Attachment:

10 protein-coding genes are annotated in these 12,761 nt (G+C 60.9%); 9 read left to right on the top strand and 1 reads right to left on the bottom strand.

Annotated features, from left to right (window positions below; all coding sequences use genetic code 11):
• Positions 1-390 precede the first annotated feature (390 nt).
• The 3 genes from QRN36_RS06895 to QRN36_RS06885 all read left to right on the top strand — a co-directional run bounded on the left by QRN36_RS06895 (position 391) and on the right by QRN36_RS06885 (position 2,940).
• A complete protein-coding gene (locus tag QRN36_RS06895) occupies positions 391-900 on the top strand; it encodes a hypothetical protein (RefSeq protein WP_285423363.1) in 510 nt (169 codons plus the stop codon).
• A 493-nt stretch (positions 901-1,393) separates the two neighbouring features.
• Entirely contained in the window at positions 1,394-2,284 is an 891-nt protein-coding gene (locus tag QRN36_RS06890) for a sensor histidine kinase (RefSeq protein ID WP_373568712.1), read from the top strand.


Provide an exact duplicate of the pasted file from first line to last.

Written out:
10 protein-coding genes are annotated in these 12,761 nt (G+C 60.9%); 9 read left to right on the top strand and 1 reads right to left on the bottom strand.

Annotated features, from left to right (window positions below; all coding sequences use genetic code 11):
• Positions 1-390 precede the first annotated feature (390 nt).
• The 3 genes from QRN36_RS06895 to QRN36_RS06885 all read left to right on the top strand — a co-directional run bounded on the left by QRN36_RS06895 (position 391) and on the right by QRN36_RS06885 (position 2,940).
• A complete protein-coding gene (locus tag QRN36_RS06895) occupies positions 391-900 on the top strand; it encodes a hypothetical protein (RefSeq protein WP_285423363.1) in 510 nt (169 codons plus the stop codon).
• A 493-nt stretch (positions 901-1,393) separates the two neighbouring features.
• Entirely contained in the window at positions 1,394-2,284 is an 891-nt protein-coding gene (locus tag QRN36_RS06890) for a sensor histidine kinase (RefSeq protein ID WP_373568712.1), read from the top strand.